A more advanced approach came a year later from the cooperation of MIT and University of Wisconsin with Mystery at the Museum. The innovation of this project included location-aware information and the collaboration between visitors.

(Mystery at the museum, 2005) Through an iterative design process involving museum educators, learning scientists and technologists, and drawing upon our previous experiences in handheld game design and a growing body of knowledge on learning through gaming, we designed an interactive mystery game called Mystery at the Museum (the High Tech Whodunnit), which was designed for synchronous play of groups of parents and children over a two to three hour period. The primary design goals were to engage visitors more deeply in the museum, engage visitors more broadly across museum exhibits, and encourage collaboration between visitors. The feedback from the participants suggested that the combination of depth and breadth was engaging and effective in encouraging them to think about the museum’s exhibits. The roles that were an integral part of the game turned out to be extremely effective in engaging pairs of participants with one another. Feedback from parents was quite positive in terms of how they felt it engaged them and their children. These results suggest that further explorations of technology-based museum experiences of this type are wholly appropriate.

RFID as well as GPS technology in such concepts was introduced in 2007 at The design of Prisoner Escape from the Tower, an alternate reality game for the Tower of London. [More: Article 1, Article 2]

(The design of prisoner escape from the tower, 2007) In this design case study we describe the process by which we designed, tested, developed and ran a field trial of an interactive location aware historical game called “Prisoner Escape from the Tower”. The game uses mobile devices with GPS and Active RF transmitters and receivers to trigger events and interactions around the tower and with the Beefeaters. The game is based on authentic historical events and players help prisoners to escape by completing tasks which allow them to re-enact their actual escapes. The paper describes how the game was developed between two geographically dispersed teams and the steps involved in creating a location specific interactive game.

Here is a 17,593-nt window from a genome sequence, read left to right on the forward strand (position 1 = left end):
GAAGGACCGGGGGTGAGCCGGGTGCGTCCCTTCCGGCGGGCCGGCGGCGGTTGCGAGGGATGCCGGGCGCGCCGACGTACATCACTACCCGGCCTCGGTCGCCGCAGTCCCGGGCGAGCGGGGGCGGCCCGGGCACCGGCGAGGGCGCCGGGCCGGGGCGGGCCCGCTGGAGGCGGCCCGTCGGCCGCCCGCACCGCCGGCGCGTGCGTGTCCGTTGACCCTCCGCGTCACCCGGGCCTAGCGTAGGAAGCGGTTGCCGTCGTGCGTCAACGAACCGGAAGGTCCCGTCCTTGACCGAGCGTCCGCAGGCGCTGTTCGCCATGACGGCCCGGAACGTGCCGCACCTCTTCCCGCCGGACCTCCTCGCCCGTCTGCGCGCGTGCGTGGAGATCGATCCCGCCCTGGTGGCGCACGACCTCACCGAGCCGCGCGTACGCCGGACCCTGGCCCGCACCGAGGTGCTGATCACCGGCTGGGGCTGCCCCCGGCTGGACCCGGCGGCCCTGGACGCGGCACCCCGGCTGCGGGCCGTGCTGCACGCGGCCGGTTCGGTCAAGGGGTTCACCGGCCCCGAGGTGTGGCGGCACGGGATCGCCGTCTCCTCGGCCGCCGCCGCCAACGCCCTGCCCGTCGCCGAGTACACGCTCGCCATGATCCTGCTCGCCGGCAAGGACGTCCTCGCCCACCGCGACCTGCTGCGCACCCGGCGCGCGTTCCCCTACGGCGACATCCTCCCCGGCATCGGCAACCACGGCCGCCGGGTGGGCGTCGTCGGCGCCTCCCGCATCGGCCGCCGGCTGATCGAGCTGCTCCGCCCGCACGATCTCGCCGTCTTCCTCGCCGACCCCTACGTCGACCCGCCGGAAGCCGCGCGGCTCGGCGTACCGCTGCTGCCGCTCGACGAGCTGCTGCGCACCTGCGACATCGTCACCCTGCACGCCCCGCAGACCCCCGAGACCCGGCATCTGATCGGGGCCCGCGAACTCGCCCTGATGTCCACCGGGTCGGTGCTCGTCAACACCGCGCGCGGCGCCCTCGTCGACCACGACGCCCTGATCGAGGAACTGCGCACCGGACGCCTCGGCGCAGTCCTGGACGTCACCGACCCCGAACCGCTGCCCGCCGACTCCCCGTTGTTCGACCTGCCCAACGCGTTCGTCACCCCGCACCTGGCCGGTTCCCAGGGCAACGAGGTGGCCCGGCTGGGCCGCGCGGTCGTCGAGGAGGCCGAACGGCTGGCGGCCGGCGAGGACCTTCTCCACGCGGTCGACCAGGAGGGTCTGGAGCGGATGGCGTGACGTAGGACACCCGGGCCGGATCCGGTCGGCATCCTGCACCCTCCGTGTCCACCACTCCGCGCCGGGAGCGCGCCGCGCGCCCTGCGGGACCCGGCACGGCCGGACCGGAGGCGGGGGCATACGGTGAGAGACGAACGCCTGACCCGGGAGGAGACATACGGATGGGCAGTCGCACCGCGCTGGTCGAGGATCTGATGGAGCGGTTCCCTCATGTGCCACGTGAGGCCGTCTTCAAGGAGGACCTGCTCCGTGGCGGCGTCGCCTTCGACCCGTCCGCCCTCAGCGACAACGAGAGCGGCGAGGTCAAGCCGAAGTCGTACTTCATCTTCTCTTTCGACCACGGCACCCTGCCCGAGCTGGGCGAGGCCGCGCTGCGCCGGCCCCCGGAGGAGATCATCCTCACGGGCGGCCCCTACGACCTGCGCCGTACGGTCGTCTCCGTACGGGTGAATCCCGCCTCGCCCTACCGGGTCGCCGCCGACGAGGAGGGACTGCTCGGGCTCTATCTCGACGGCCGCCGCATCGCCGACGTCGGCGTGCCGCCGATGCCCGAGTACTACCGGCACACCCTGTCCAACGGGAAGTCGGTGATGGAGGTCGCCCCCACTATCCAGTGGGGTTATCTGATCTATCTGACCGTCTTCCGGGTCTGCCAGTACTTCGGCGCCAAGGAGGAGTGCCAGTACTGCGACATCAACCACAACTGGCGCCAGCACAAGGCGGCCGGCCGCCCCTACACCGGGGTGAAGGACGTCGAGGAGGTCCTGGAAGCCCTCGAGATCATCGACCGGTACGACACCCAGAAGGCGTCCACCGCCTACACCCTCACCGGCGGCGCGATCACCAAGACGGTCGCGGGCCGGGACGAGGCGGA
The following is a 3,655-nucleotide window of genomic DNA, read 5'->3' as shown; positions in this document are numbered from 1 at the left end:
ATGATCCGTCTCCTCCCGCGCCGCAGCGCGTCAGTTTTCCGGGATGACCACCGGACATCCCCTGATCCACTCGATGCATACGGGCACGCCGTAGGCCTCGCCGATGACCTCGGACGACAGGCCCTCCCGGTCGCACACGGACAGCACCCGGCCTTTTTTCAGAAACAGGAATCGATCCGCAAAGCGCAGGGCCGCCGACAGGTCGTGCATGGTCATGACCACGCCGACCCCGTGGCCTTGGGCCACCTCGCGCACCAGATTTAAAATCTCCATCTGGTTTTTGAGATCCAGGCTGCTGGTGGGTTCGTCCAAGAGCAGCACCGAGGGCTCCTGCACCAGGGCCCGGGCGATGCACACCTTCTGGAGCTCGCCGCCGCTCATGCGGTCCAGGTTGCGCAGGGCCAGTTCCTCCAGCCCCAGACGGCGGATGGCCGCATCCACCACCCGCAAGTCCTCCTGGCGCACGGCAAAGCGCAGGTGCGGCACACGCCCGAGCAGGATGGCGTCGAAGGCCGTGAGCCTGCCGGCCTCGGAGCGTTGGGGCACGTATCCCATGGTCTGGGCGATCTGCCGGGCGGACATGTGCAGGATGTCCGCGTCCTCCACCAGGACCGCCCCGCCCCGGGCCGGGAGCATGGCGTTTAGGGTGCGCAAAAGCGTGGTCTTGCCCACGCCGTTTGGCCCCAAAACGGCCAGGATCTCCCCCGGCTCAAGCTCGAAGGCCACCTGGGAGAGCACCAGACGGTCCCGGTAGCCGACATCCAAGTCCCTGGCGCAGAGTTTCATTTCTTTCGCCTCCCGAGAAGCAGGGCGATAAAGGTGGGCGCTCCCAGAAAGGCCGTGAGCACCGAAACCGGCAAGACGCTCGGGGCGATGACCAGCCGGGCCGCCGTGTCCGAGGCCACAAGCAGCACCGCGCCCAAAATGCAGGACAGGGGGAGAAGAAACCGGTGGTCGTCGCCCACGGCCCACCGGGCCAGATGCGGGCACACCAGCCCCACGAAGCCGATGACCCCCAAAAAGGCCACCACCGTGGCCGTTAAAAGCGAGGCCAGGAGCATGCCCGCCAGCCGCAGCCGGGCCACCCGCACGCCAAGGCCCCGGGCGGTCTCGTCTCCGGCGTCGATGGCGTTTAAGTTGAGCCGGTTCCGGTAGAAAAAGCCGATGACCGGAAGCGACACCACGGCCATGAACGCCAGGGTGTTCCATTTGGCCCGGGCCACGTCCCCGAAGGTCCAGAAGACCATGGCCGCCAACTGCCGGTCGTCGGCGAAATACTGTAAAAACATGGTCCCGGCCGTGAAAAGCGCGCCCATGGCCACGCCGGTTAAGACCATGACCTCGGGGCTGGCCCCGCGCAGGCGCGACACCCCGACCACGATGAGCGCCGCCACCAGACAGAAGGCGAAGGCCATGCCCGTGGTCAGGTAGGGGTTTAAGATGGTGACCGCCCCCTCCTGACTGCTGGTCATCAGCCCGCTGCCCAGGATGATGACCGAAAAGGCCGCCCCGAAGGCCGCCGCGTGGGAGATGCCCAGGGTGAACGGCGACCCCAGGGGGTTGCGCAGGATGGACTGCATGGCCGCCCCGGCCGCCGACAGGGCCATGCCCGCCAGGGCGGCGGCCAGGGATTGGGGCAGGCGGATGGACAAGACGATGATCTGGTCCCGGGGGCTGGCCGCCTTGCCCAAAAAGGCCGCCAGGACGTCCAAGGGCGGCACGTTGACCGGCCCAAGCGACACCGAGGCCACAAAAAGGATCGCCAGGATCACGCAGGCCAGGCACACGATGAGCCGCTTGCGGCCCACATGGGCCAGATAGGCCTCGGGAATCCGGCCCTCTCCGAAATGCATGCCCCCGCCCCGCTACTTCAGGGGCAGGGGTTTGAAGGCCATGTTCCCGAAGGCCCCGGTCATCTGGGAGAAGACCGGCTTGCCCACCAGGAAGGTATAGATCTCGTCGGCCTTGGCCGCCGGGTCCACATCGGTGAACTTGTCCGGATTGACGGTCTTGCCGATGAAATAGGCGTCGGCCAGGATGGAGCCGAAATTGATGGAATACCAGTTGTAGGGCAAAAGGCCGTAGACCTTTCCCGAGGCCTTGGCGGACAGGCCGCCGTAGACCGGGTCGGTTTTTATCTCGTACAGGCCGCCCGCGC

Claimed the first Alternate Reality Game ever to be hosted by a museum was Ghosts of a Chance in 2008.

(Ghosts of a chance, 2008) In the fall of 2008, The Smithsonian American Art Museum (SAAM) hosted an Alternate Reality Game (ARG) titled “Ghosts of a Chance.” This was the first ARG in the world to be hosted by a museum. The game offered both new and existing museum audiences a novel way of engaging with the collection in its Luce Foundation Center for American Art, a visible storage facility that displays more than 3,300 artworks in floor-to-ceiling glass cases.

Ostensibly, “Ghosts of a Chance” ( invited gamers to create objects and mail them to the museum for an ‘exhibition’ curated by two game characters posing as employees. But the ‘game within the game’ was also a challenge to uncover clues to the narrative that binds those objects, and to investigate the way objects embody histories. The game culminated on October 25 with a series of six scavenger-hunt-like “quests” designed for players of all ages. Over 6,000 players participated online and 244 people came for the onsite event.

If there is a project worth-mentioning missing please contact me. So, what’s next?

New Media for Museums

For the first term of my course we were asked to develop a research strategy and apply it on a research for the subject of our interest. We had to hand in a 3.000 words essay in which we analyse both our strategy as well as our findings.

The topic I chose is how the new media have been used to support/enhance the museum experience. My essay starts with the research strategy followed by the literature review while the third and largest part of the document is the actual study.

In the report there are two approaches of the subject, purpose-driven and medium-driven approach. At the purpose-driven approach there are several case studies regarding applications of new media in museums for learning purposes, while at the medium-driven approach there are a couple of cases analysed around the use of the mobile device in exhibition spaces.

Image from

Case study:

For my course I had to write a case study on a topic of my interest. For subject I chose the online net art community The main reason for that is that the book in which I heard about new media for the very first time and changed my life forever, was written by Mark Tribe, Rhizome’s founder. This case study gave me the chance to explore the net art movement and the way it emerged and evolved over the years, during the period when the internet was rapidly becoming the powerful medium of today.

Reflecting on that piece of work, I am not very satisfied with my performance. Reasonable since that was my first proper research text, in which there should be bibliography and references for every little piece of information mentioned in the essay. It took me a while to get used to that. Another issue was that it took me ages to finish it, because of getting distracted by all these awesome projects I stumbled upon. That’s probably the price when researching interesting topics.